Muncie competing for state’s demolition dollars (Star Press article available for 7 days)
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In the opinion sections of newspapers, Lee Hamilton, former U.S. House Representative, wrote Some suggestions for improving Congress. For the most part it’s interesting. Love him or hate him, depends on his topic. For example, Hamilton spoke at Minnetrista Center May 2011, the topic? Civility in Civics. Sadly, many of our elected officials didn’t show to hear his presentation
Perhaps if the Democrats had gone to hear Mr. Hamilton speak, they may have refrained from acting the fools on election night. I am pretty sure nobody sang “Ding dong, Donati’s gone. Donati’s gone, Donati’s gone. Ding dong, Donati’s gone when he lost his commissioner’s seat last November, and he is a red-blooded, toe-the-line party Democrat foot soldier.
Yet, election night 2011, Democrats party loyalists sang with gusto “ding dong the witch is dead” they left messages on answering machines, they flocked like crazed maniacs to the public forums and posted over 200 comments in just a few hours.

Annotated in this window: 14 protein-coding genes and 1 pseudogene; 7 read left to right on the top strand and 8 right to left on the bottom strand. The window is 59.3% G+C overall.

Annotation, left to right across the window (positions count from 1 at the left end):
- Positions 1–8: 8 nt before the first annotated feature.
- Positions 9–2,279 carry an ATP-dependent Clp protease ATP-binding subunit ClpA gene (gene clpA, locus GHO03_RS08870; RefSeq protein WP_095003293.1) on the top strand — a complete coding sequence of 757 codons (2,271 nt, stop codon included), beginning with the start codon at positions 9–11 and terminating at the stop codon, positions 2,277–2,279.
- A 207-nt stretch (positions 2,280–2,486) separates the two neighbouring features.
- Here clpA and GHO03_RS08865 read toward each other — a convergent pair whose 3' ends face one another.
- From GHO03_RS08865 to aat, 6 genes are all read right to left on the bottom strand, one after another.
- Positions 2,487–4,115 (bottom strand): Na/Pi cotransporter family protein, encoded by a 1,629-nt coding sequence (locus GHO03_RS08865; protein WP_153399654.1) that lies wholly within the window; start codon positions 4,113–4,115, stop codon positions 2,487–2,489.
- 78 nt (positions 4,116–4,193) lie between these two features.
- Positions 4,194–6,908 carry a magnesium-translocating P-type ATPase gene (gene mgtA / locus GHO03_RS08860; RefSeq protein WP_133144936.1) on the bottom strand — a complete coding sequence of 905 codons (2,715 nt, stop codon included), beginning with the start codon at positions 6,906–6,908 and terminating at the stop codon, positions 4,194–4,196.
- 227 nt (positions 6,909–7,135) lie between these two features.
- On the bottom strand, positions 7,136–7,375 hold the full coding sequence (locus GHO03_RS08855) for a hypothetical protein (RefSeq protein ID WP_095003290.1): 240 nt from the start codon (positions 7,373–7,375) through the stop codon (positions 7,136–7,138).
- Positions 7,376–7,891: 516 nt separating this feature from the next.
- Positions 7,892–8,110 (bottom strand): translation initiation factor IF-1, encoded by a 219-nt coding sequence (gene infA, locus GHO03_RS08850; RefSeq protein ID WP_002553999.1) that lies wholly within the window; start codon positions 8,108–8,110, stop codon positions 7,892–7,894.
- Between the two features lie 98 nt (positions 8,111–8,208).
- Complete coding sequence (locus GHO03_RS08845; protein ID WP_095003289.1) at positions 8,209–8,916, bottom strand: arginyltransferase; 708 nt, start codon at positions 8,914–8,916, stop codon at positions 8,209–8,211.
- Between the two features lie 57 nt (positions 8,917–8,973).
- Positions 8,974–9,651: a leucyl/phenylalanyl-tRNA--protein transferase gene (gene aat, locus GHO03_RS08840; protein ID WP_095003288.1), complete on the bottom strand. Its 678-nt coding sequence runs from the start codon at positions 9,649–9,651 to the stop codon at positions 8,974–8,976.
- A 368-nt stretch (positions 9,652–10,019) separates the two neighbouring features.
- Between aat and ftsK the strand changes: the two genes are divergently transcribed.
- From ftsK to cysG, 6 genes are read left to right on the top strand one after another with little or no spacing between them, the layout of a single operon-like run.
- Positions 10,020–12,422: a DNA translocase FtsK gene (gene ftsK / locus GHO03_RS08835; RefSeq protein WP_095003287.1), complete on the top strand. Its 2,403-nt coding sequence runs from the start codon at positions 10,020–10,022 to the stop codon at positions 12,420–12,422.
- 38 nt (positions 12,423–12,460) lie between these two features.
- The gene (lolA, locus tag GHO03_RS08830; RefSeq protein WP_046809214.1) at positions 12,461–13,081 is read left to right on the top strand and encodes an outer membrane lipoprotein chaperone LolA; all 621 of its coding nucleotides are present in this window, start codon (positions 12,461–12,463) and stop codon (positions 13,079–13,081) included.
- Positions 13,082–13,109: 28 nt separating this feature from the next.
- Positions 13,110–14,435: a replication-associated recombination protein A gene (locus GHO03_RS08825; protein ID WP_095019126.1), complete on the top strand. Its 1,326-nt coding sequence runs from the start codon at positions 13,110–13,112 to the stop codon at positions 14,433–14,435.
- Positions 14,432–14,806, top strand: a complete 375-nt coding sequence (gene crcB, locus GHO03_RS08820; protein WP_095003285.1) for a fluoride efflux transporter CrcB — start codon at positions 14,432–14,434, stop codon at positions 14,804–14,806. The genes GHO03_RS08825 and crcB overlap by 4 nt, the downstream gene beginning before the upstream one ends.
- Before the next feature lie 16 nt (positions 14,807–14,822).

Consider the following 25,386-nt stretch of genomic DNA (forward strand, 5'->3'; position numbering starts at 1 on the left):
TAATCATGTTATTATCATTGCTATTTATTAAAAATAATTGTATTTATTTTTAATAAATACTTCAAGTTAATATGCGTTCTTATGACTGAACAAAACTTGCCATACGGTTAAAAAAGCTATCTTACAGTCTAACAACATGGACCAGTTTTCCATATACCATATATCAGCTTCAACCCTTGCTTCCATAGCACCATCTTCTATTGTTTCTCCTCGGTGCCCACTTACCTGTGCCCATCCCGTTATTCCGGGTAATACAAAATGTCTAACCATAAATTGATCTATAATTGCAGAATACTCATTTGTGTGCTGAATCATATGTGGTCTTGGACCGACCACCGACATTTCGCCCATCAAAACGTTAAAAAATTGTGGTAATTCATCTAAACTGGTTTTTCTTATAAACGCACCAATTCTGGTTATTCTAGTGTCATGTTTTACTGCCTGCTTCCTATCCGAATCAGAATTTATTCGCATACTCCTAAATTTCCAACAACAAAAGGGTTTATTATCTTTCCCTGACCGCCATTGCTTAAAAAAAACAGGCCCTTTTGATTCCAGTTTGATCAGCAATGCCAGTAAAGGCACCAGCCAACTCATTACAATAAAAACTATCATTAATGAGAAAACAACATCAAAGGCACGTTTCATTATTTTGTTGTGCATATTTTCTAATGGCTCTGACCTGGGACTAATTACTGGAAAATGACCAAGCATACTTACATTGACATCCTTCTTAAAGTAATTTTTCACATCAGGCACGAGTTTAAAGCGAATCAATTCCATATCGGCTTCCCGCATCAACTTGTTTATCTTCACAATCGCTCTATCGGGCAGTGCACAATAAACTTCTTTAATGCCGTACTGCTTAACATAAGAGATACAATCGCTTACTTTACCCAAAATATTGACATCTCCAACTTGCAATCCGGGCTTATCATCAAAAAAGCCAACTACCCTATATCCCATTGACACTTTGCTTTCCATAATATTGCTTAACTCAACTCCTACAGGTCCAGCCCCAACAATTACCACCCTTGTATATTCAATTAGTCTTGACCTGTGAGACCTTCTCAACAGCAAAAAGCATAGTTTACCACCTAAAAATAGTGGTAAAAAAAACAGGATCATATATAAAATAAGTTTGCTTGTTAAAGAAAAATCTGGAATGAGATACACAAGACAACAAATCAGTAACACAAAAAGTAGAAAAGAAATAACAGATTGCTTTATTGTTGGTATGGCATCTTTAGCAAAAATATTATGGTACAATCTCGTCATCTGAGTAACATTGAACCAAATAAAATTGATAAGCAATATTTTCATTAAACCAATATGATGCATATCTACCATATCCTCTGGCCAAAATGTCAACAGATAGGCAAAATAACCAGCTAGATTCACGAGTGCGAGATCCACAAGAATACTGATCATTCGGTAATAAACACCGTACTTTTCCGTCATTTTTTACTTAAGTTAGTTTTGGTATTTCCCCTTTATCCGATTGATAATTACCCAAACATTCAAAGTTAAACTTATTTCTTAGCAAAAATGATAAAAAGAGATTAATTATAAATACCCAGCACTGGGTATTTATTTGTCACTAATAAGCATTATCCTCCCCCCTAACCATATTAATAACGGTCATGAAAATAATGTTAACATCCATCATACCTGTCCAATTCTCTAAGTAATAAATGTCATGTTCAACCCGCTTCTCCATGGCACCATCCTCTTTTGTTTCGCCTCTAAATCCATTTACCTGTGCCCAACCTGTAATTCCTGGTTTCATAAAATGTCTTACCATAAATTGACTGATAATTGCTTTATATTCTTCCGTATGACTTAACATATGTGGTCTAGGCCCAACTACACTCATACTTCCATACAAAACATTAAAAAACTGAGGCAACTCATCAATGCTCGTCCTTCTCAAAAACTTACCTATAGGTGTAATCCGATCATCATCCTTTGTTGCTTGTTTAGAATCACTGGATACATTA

Their candidate wins and this is how they celebrate? This topic is better left for another day, another time.
If you are interested more of Hamilton’s writings visit Center on Congress.
Did you know every two years we vote for one person to represent us in Congress? Uh huh. But, I’m not here to talk about Congress… I’m here to talk about irony, double standards, and just plain donkey dung. Read the rest of this entry »
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A few weeks ago, penning the lighter side of politics in an entry titled “Dis-FUNctional – Are we having fun in Delaware County or what!” outlined some of the fun things involved in a dis-FUNctional government. Thursday evening, I had the opportunity, like 79 other residents, to listen to candidates who want to be the next commissioners.
Most of the evening was centered around poverty and what could be done in Delaware County to combat the growing problem. Sherry Riggin, I believe best addressed the issue and was more familiar with Team Work for Quality Living. So, I learned something new about Sherry Riggin. James King grew up in poverty and at the age of 24 made a decision to break the cycle. Steve Fields, current Yorktown Council, and Mt. Pleasant Trustee for eight years, spoke on the increasing needs presented to him as the trustee. Todd Donati said he believed education was the key factor and cited Vision 2016 and Early Child Development (a key component in Muncie Action Plan). Read the rest of this entry »
On December 7th, Muncie Action Plan (MAP) will be hosting their bi-annual community meeting. For those of you not familiar with MAP here is a brief summary of how it began and where it is today.